7. I liked this little book, but I found it a little confusing. It isn't a book for children, despite the cover, but its target audience appears to be limited to people who speak Yoruba and there was quite a lot if dialogue in that language, which wasn't usually translated.The book follows the daily life, a very ordinary daily life of a typical six month old girl and her mother living in London. Baths, dinner, visits to the swimming pool, nappy changes and the layout of her small flat home. I think [...]

    8. This story is an interesting mix of life as seen through a six month old baby, and West African folktales. I have to say I much preferred the West African folktales, they were interesting little stories with a moral, an interesting way to teach kids about things such as kindness, ungratefulness, keeping promises, greed, manipulation and lying. It also teaches about the Yoruba language, an interesting addition to the book. The bits of the book that were focused on the baby Yetunde's day to day li [...]

    9. I really enjoyed this children's book. I love old fables and they were told in a creative and unique way. I wish there had been more illustrations to go along with the story but the lack of them did not take away from the quality of the book. The only thing I struggled with is the language used in parts of the book, it wasn't translated so I wasn't sure what the character was saying. However the story flows enough that you can get the main idea of what the character were saying without knowing t [...]

    10. This is a book that teaches the same type of morals as say an Aesop Fable would. I found it interesting and a good read, the morals were cute and well told. I have a bit of a problem with a 6 month old telling the story, and find when the actual short morals are told the story flows better, but because the tales are fun and well written, this book gets a 4 star review. It is a plus for readers to get a look into a different culture and language.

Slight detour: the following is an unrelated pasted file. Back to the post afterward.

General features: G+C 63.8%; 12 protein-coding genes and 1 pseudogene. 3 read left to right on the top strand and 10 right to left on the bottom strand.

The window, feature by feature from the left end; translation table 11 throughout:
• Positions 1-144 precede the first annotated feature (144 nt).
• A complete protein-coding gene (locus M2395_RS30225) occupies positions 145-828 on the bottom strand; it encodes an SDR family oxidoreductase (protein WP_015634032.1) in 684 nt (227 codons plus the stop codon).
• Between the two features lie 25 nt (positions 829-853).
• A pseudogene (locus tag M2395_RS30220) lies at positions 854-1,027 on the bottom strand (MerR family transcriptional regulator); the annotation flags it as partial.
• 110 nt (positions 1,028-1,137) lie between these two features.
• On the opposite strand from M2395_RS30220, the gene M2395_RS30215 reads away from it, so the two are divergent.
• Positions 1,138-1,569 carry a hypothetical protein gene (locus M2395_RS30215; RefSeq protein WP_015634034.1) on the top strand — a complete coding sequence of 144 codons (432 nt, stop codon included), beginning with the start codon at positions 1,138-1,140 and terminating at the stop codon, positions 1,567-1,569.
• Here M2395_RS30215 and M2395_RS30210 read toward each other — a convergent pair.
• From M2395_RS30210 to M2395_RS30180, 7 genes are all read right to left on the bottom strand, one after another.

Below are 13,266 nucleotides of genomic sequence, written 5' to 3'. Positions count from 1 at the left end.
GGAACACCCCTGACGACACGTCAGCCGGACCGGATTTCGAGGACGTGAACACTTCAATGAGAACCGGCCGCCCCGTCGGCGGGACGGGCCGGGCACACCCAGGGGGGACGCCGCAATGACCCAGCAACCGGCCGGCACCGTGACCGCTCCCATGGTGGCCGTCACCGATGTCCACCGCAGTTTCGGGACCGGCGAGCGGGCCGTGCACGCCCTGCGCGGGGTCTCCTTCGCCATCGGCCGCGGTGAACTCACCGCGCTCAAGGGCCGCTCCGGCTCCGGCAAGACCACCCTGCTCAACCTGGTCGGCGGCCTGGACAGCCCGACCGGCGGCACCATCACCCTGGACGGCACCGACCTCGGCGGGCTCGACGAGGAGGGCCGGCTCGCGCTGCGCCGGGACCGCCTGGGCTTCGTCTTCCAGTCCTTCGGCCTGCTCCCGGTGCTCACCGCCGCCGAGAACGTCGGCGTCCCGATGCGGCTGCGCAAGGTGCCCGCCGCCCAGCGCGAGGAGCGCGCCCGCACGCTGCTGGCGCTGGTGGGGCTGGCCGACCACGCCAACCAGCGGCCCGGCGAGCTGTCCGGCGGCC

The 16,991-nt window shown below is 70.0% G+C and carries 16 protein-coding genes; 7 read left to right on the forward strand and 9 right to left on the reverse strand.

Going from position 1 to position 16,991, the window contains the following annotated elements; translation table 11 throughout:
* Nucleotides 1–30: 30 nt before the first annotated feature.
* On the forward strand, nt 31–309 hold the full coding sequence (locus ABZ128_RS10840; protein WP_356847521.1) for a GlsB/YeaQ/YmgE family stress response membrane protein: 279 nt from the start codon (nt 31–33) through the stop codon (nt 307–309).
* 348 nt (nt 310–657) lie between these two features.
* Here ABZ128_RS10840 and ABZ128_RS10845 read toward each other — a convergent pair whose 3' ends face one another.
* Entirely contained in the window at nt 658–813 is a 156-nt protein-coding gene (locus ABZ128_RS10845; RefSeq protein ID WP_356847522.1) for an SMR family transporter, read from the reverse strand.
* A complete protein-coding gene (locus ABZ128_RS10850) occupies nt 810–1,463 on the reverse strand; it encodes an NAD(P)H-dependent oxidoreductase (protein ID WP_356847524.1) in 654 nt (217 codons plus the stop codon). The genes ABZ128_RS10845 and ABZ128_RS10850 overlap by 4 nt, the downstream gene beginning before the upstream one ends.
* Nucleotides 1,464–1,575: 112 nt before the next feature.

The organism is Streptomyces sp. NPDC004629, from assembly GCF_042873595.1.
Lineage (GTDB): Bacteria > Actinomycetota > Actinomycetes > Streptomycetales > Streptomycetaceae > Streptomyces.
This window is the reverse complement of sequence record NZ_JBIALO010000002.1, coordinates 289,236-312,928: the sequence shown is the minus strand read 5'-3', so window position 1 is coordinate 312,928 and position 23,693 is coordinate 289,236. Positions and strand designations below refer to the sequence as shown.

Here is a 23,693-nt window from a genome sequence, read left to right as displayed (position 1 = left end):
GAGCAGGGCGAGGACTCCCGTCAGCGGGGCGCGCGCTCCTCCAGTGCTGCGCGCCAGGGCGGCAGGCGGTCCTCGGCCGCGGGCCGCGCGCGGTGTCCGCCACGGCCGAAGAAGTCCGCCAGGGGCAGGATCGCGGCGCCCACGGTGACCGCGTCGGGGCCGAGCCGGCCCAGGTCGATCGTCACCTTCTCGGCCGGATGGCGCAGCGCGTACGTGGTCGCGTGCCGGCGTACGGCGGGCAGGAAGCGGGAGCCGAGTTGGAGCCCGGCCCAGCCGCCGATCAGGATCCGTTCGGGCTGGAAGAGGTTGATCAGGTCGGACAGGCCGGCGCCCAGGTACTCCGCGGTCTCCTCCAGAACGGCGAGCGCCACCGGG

11. Segilola Salami uses an entertaining story to teach sound principles to young children. The story is narrated by baby Yetunde. This would be a great bedtime story. I would recommend the other book in this series as well. Yetunde: An Ode to My mother

    12. Recap: Yetunde tells the reader about her day, from her point of view as a baby and interspersed with traditional African folktales.Review: A rather odd little book. I enjoyed the folktales more than the baby prose which was a bit unexpected and at times felt ridiculous. I was also disappointed that the Yoruba dialogue wasn't translated, I don't mind having a foreign language in a book I'm reading but I do like to know what it's saying. I understand what the author was trying to do, mix traditio [...]